Clarifying his initial comment that Marvel films are not cinema, 'The Irishman' director admits his concern is 'losing the screens to massive theme park films.'

AceShowbiz - Martin Scorsese has clarified his controversial comments about Marvel movies. The veteran filmmaker received various responses after saying the superhero films are "not cinema," but now he seems to suggest that there's room for this kind of films.

"Well, look, the point is, in terms of this film, Netflix, theaters, what I'm talking about really are films that are made," he began explaining to ET when asked if he still stood by his initial comments. Calling Marvel films "a new art form," he continued, "Let's say a family wants to go to an amusement park, that's a good thing, you know. And at themes and parks there's these cinematic expressions. They're a new art form. It's something different from films that are shown normally in theaters, that's all."

He went on admitting that his comments were more about his fear of other films losing the attention due to the domination of superhero films. "For them, my concern is losing the screens to massive theme park films, which I say again, they're [their] own new art form," Scorsese shared. "Cinema now is changing. We have so many venues, there are so many ways to make films. So enjoyable. Fine, go and it's an event and it's great to go to an event like an amusement park, but don't crowd out Greta Gerwig and don't crowd out Paul Thomas Anderson and Noah Baumbach and those people, just don't, in terms of theaters."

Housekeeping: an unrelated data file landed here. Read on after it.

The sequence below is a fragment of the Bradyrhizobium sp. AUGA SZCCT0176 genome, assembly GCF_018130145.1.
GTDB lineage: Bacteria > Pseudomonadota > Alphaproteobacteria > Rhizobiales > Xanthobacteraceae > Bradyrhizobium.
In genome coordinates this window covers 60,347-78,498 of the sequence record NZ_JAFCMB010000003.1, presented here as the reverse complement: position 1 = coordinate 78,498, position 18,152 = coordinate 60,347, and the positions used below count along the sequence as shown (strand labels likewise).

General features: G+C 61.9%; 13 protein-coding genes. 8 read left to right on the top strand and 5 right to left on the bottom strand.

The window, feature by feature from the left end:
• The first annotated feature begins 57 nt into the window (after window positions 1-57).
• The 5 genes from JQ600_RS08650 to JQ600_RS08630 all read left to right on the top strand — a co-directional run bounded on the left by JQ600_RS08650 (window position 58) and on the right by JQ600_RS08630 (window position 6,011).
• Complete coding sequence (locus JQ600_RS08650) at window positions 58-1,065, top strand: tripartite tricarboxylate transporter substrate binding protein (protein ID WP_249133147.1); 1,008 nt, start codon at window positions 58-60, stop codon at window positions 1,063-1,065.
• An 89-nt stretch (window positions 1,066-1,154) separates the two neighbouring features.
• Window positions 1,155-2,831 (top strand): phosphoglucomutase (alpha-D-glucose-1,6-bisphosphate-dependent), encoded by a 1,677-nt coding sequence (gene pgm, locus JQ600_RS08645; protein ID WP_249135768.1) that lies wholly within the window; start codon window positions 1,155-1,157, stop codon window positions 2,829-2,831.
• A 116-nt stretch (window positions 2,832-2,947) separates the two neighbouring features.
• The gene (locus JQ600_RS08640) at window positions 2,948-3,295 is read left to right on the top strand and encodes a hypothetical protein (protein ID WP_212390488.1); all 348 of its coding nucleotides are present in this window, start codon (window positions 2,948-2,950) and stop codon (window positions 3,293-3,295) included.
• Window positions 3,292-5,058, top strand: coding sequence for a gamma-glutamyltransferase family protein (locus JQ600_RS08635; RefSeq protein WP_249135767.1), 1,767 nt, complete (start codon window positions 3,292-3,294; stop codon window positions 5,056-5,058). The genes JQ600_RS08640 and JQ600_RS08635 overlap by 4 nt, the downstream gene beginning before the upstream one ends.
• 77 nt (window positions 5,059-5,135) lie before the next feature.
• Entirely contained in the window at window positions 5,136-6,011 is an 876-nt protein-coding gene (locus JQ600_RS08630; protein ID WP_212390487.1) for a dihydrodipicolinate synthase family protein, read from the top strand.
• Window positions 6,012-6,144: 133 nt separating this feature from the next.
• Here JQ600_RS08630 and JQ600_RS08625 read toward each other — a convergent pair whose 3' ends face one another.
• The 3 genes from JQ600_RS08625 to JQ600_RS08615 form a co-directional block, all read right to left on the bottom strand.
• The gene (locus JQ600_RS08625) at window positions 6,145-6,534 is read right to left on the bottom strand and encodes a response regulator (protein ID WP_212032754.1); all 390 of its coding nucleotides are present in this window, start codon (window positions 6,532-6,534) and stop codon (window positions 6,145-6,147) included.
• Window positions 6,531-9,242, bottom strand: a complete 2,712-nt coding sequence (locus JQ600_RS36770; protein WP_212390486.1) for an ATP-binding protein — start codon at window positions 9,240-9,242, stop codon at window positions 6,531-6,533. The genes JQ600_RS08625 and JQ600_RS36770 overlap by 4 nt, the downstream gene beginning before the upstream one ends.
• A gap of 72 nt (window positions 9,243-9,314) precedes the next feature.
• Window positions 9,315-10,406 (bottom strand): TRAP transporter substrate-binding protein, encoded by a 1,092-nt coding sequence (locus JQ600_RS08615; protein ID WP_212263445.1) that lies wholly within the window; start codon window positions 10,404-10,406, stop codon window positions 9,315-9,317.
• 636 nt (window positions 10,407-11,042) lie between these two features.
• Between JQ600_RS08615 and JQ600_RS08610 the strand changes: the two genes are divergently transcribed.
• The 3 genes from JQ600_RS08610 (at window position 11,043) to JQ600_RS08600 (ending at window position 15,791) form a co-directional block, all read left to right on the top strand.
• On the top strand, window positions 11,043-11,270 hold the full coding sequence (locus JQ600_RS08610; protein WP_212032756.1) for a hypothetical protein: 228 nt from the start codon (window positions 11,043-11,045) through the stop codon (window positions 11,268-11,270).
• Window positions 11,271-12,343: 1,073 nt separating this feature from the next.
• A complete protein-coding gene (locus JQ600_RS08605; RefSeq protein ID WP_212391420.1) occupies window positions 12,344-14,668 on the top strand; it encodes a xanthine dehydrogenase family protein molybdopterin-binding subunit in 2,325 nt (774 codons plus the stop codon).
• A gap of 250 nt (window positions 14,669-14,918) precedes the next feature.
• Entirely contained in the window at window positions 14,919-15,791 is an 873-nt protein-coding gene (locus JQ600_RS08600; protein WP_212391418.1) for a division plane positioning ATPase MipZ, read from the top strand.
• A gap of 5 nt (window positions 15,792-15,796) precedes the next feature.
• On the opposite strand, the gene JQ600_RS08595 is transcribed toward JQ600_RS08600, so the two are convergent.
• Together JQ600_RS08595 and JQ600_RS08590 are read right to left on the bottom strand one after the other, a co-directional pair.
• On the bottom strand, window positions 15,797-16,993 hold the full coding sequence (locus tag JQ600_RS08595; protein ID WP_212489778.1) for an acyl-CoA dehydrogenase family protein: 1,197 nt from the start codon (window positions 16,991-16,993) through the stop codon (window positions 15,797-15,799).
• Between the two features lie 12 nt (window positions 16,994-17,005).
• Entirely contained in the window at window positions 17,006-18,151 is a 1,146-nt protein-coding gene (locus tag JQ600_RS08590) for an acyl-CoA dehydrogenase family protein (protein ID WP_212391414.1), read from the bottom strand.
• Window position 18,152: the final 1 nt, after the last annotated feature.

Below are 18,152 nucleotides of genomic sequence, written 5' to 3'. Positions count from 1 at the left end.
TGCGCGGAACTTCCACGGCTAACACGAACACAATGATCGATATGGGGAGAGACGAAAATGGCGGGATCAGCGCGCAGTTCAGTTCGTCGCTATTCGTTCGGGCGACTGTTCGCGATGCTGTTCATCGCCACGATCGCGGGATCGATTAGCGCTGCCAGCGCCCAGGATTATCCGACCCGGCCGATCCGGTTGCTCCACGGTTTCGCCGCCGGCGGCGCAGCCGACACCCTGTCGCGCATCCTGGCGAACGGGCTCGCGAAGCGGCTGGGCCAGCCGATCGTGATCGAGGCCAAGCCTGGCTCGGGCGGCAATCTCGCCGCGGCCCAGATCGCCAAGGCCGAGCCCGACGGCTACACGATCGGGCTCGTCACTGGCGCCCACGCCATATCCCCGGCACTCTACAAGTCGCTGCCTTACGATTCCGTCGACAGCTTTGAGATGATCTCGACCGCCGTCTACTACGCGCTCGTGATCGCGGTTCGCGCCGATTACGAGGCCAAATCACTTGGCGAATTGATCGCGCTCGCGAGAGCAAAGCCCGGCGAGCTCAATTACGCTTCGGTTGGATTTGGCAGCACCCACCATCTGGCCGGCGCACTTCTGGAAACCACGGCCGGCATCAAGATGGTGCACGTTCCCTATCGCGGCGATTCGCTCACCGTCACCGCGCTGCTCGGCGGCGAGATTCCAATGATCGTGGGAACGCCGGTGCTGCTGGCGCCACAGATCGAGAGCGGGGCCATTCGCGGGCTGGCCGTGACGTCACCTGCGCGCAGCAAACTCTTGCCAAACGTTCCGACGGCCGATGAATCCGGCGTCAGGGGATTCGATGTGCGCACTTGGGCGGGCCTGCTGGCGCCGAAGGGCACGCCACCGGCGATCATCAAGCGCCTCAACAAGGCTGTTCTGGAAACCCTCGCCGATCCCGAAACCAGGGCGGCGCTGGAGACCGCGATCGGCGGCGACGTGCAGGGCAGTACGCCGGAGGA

Scorsese previously told Empire magazine about Marvel film, "I don't see them. I tried, you know? But that's not cinema." He added, "Honestly, the closest I can think of them (Marvel movies), as well made as they are, with actors doing the best they can under the circumstances, is theme parks. It isn't the cinema of human beings trying to convey emotional, psychological experiences to another human being."

Directors Francis Ford Coppola and Ken Loach agreed with Scorsese, while MCU actors like Samuel L. Jackson, Natalie Portman, Mark Ruffalo and Sebastian Stan as well as "Guardians of the Galaxy" director James Gunn and "The Avengers" helmer Joss Whedon have spoken up in defense of Marvel movies.

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